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Housing market reopens in England

Sally Walmsley
Written by Sally Walmsley

Landlords can now hold viewings and allow tenants to move in and out of rental homes – provided they follow social distancing measures.

The changes to the rules -­ amendments to the Health Protection (Coronavirus, Restrictions) regulations in England – means estate and letting agents’ offices can open; viewings are permitted; show homes can open; removal companies and the other parts of the sales and letting process are re-started with immediate effect.

Housing Secretary Robert Jenrick said more than 450,000 buyers and renters have been unable to progress their plans to move since March.

He said: “Today I am announcing new guidelines to allow the housing market to resume. Our clear plan will enable people to move home safely, covering each aspect of the sales and letting process from viewings to removals.

“Our step by step plan is based on the latest guidance to ensure the safety and protection of everyone involved.

“This critical industry can now safely move forward, and those waiting patiently to move can now do so.”

NRLA chairman Ben Beadle said: “This is welcome news, giving much needed clarity to landlords, agents and tenants, and will allow those planning moves before the lockdown to do so.

“We would advise members to closely follow the government rules on social distancing to ensure they, their tenants and their families stay safe.”

Detailed guidance

The government has this morning issued more detailed guidance. It states:

  • Private landlords and letting agents should not conduct viewings in properties where tenants are symptomatic or self-isolating, or where it has been determined that they are clinically extremely vulnerable and are shielding.
  • In other cases, where viewings can proceed, they should be conducted in line with the guidance on all viewings.
  • Any visits to a property must be made in accordance with government’s guidelines on working in other people’s homes and social distancing.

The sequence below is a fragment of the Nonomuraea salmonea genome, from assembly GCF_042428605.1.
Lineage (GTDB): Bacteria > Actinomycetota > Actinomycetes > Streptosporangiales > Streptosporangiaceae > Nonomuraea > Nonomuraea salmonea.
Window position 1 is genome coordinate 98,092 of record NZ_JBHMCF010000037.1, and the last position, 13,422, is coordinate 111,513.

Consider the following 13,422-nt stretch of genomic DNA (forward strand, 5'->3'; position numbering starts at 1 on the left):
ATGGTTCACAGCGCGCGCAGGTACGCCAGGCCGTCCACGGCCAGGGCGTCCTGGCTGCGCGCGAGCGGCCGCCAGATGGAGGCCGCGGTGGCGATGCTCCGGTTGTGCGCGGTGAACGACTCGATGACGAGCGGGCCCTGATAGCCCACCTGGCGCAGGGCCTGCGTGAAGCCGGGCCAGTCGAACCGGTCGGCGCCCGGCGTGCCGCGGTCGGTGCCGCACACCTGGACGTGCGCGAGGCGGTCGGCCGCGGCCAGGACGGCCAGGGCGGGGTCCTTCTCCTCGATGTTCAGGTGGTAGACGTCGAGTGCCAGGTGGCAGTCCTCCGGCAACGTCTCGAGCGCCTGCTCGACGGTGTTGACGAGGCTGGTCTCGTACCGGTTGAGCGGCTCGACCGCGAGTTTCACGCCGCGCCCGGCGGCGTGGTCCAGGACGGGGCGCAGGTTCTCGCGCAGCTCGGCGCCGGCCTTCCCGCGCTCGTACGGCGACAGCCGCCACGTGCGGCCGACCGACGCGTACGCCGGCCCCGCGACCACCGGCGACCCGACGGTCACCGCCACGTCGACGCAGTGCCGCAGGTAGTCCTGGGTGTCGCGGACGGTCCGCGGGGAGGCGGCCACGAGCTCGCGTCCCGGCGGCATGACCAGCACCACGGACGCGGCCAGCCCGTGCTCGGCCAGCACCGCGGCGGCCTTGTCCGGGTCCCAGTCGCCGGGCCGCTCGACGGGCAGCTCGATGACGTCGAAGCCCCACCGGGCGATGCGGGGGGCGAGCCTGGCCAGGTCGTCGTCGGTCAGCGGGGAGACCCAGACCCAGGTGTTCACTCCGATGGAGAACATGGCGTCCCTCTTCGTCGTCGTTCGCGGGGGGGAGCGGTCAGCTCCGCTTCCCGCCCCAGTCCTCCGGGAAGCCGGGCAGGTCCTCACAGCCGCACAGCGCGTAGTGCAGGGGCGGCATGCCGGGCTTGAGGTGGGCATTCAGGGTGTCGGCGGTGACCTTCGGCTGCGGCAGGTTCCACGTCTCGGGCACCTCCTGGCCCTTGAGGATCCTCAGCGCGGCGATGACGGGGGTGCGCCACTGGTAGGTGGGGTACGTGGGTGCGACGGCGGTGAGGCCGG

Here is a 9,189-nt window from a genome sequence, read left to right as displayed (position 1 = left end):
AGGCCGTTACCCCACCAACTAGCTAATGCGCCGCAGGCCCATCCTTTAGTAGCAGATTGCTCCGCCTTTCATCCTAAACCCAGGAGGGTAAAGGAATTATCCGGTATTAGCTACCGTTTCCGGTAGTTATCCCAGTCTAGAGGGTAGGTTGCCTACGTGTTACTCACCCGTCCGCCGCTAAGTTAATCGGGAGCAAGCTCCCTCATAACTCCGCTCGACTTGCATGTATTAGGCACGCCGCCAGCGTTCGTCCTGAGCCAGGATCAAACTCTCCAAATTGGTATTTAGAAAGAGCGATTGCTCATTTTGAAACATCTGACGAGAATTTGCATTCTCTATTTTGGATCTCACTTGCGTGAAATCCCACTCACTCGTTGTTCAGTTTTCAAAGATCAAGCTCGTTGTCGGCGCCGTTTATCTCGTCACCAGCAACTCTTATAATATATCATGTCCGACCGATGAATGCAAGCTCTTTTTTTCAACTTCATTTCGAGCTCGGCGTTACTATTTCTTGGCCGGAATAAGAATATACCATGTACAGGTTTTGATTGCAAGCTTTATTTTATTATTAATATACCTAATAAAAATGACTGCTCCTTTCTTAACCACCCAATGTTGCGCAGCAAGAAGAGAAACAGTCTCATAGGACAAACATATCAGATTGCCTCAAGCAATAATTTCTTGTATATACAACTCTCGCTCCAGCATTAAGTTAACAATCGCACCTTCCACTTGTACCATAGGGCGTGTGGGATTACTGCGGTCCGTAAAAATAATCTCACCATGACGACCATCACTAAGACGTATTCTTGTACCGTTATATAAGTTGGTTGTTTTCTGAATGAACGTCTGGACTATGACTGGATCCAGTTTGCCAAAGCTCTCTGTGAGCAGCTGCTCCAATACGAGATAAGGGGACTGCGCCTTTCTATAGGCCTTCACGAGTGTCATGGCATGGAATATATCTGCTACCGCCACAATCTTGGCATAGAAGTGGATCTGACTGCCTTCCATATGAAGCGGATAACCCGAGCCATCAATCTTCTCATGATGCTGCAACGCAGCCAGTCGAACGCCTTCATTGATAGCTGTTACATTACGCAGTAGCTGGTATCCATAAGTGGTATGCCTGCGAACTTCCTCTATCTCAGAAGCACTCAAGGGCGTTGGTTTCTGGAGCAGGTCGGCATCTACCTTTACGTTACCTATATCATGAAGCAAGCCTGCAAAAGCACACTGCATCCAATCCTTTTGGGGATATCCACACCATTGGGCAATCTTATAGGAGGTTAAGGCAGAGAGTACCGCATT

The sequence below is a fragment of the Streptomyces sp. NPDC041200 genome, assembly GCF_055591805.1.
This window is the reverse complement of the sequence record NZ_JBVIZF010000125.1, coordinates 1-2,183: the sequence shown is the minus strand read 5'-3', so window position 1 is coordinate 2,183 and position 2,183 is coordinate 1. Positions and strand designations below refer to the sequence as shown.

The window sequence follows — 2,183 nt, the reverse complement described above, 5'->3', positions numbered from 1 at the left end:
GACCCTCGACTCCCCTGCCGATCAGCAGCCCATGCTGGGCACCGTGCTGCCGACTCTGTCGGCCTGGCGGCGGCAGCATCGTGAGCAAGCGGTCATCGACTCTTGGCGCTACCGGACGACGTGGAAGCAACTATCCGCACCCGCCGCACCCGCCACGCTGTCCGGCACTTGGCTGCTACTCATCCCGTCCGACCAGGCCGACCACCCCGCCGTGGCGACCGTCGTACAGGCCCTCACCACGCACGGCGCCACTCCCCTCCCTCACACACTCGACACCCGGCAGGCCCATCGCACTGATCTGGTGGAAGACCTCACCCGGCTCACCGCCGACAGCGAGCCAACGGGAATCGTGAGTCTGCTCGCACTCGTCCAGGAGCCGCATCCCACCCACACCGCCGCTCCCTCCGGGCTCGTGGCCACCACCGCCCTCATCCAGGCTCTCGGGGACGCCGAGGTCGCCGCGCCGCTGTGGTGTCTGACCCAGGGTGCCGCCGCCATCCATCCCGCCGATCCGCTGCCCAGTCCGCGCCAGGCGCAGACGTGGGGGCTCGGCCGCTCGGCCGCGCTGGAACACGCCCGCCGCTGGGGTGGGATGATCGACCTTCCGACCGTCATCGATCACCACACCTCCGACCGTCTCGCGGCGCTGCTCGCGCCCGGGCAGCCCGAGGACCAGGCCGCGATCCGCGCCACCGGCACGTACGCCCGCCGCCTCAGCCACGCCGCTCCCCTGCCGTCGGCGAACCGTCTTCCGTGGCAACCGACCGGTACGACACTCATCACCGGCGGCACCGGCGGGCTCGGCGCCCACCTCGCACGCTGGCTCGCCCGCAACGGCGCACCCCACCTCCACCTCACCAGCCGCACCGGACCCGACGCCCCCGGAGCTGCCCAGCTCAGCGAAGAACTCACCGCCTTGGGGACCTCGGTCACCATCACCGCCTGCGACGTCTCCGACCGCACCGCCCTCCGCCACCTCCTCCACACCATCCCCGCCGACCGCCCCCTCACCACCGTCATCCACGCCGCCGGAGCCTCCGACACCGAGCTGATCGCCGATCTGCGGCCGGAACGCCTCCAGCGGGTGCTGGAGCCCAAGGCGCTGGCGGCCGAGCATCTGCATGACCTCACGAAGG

• If possible, necessary repairs, gas and electrical safety checks should be conducted in the period between a property being vacated and a new tenant moving in. If this is not possible and visits are needed to an occupied property, this should be done by appointment with measures put in place to ensure physical contact is minimised, for example with residents staying in another room during the visit.
  • Landlords should make every effort to abide by gas and electrical safety requirements, which continue to be of great importance for tenants’ safety. This may be more difficult due to restrictions associated with the coronavirus outbreak, for example where a tenant has coronavirus symptoms, is self-isolating or shielding. Under such circumstances, provided the landlord can demonstrate they have taken reasonable steps to comply, they would not be in breach. See further Health and Safety Executive guidance on how to deal with specific circumstances. Letting agents may also want to consider obtaining landlord and tenant consent for inventory clerk appointments to also occur before a tenant moves in or after a tenant moves out during vacant periods if possible.
  • Letting agents and landlords should take steps to ensure any properties are prepared ready for new tenants, this may include cleaning to minimise any potential spread of the virus in line with government advice.
  • Letting agents and landlords should consider how best to conduct tenancy check-ins for new tenancies agreed while broader measures remain in place, taking care to follow government advice on social distancing to minimise possible spread of coronavirus.
  • Letting agents and landlords are reminded of the temporary COVID-19 measures that adjust right to rent checks, temporarily allowing these checks to be conducted remotely. Lettings agents and landlords should consider other areas where in person payments, referencing or checks can be conducted remotely instead and take further advice if required.

The full guidance can be accessed here.

About the author

Sally Walmsley

Sally Walmsley

Sally Walmsley is the Magazine and Digital Editor for the NRLA. With 20 years’ experience writing for regional and national newspapers and magazines she is responsible for editing our members' magazine 'Property', producing our articles for our news site, the weekly and monthly bulletins and editorial content for our media partners.


  • I have read the whole piece with interest. I found it rather lacking in any consideration for the private landlord jumping to conclusion that students can make a complaint against the landlord if they are hard done by. Private landlords still have to repay their loans, all certification expenses. Private landlord’s livelihood depends on receiving rents, they can’t claim unemployment benefit and unlike commercial landlords have very generous tax advantages. If this precedence is set students will b refusing to pay rent for the holiday periods. Private landlords are subjected to unfair rules as it is a more decent way to deal with this would have been to compensate the students and they in turn would pay the landlord.

  • No advice on ensuring prospective viewers and agent avoid touching anything in the viewed accommodation other than door handles and light switches.
    Better to have advice all doors are open. Refrain touching cupboard doors. Or wear clean gloves inside.
    Similarly no advice on cleaning post viewing.

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